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Archimedes’ Principle

Archimedes’ Principle

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Archimedes’ Principle

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  1. Archimedes’ Principle Physics 202 Professor Lee Carkner Lecture 2 “Got to write a book, see, to prove you’re a philosopher. Then you get your … free official philosopher’s loofah.” --Terry Pratchett, Small Gods

  2. PAL #1 Fluids • Column of water to produce 1 atm of pressure • r = 1000 kg/m3 • h = P/rg = 10.3 m • Double diameter, pressure does not change • On Mars pressure would decrease

  3. Archimedes’ Principle • The fluid exerts a force on the object • If you measure the buoyant force and the weight of the displaced fluid, you find: • An object in a fluid is supported by a buoyant force equal to the weight of fluid it displaces • Applies to objects both floating and submerged

  4. Buoyancy

  5. Will it Float? • What determines if a object will sink or float? • A floating object displaces fluid equal to its weight • A sinking object displaces fluid equal to its volume

  6. Floating • How will an object float? • The denser the object, the lower it will float, or: • Example: ice floating in water, W=rVg Vi/Vw=rw/ri rw = 1024 kg/m3 and ri = 917 kg/m3

  7. Iceberg

  8. Ideal Fluids • Steady -- • Incompressible -- • Nonviscous -- • Irrotational -- • Real fluids are much more complicated • The ideal fluid approximation is usually not very good

  9. Moving Fluids • Consider a pipe of cross sectional area A with a fluid moving through it with velocity v • Mass must be conserved so, • If the density is constant then, Av= constant = R = volume flow rate • Because the amount of fluid going in must equal the amount of fluid going out

  10. Continuity • R=Av=constant is called the equation of continuity • You can use it to determine the flow rates of a system of pipes • Can’t lose or gain any material

  11. Continuity

  12. The Prancing Fluids • How can we keep track of it all? • The laws of physics must be obeyed • Neither energy nor matter can be created or destroyed

  13. Bernoulli’s Equation • Consider a pipe that bends up and gets wider at the far end with fluid being forced through it • The work of the system due to lifting the fluid is, • The work of the system due to pressure is, Wp=Fd=pAd=DpDV=-(p2-p1)DV • The change in kinetic energy is, • Equating work and DKE yields, p1+(1/2)rv12+rgy1=p2+(1/2)rv22+rgy2

  14. Fluid Flow

  15. Consequences of Bernoulli’s Equation • Fast moving fluids exert less pressure than slow moving fluids • This is known as Bernoulli’s principle • Based on conservation of energy • Note that Bernoulli only holds for moving fluids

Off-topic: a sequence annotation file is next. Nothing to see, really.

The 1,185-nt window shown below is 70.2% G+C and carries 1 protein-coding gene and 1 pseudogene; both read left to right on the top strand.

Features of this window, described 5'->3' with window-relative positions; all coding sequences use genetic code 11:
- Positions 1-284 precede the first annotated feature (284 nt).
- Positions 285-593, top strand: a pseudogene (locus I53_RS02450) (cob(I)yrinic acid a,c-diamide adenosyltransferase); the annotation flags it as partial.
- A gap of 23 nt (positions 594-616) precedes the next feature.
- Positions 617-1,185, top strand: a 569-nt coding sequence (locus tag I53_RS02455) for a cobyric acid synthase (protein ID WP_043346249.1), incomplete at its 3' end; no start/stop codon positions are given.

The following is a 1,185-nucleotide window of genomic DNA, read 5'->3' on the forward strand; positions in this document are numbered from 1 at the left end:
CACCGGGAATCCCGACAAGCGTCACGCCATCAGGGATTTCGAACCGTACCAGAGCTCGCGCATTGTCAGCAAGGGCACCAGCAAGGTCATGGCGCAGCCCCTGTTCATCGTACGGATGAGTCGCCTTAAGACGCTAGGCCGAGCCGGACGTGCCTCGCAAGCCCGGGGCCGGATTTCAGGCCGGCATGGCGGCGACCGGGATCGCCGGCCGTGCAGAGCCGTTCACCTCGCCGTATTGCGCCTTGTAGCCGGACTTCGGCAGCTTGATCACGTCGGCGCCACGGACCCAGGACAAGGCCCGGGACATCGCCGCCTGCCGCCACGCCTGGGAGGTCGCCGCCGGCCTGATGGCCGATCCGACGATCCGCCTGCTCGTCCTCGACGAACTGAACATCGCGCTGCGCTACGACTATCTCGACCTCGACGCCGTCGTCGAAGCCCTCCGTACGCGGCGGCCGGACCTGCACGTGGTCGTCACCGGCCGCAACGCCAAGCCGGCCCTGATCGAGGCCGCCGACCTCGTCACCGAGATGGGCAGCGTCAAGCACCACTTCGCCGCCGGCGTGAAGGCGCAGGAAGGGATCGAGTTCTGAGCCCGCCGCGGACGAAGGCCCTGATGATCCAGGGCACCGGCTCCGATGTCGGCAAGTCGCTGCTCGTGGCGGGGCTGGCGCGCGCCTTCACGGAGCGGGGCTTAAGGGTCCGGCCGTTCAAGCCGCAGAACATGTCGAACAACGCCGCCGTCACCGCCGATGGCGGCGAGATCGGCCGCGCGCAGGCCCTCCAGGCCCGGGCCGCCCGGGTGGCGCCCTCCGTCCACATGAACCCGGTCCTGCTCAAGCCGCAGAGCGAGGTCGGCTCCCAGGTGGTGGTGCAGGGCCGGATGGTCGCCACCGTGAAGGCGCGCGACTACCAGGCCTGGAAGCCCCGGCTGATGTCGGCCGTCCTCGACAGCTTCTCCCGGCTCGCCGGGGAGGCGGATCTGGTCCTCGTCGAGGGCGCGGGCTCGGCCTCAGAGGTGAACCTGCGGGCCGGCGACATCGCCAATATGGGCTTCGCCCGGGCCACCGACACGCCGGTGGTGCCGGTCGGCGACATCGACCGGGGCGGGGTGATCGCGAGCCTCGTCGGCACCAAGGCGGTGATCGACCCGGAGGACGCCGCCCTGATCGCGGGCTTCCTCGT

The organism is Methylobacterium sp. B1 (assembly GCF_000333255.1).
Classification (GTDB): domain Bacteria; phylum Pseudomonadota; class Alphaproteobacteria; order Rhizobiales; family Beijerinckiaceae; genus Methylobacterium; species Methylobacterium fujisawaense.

16. Constricted Flow

  17. Bernoulli in Action • Blowing between two pieces of paper • Convertible top bulging out • Shower curtains getting sucked into the shower

  18. Shower Physics

  19. Lift • Consider a thin surface with air flowing above and below it • This force is called lift • If you can somehow get air to flow over an object to produce lift, what happens?

  20. December 17, 1903

  21. Deriving Lift • Consider a wing of area A, in air of density r • Use Bernoulli’s equation: • The difference in pressure is: pb-pt=1/2rvt2-1/2rvb2 • Pressure is F/A so: • L=Fb-Ft and so: • If the lift is greater than the weight of the plane, you fly

  22. Summary: Fluid Basics • Density =r=m/V • Pressure=p=F/A • On Earth the atmosphere exerts a pressure and gravity causes columns of fluid to exert pressure • Pressure of column of fluid: p=p0+rgh • For fluid of uniform density, pressure only depends on height

  23. Summary: Pascal and Archimedes • Pascal -- pressure on one part of fluid is transmitted to every other part • Hydraulic lever -- A small force applied for a large distance can be transformed into a large force over a short distance Fo=Fi(Ao/Ai) and do=di(Ai/Ao) • Archimedes -- An object is buoyed up by a force equal to the weight of the fluid it displaces • Must be less dense than fluid to float

  24. Summary: Moving Fluids • Continuity -- the volume flow rate (R=Av) is a constant • fluid moving into a narrower pipe speeds up • Bernoulli p1+1/2rv12+rgy1=p2+1/2rv22+rgy2 • Slow moving fluids exert more pressure than fast moving fluids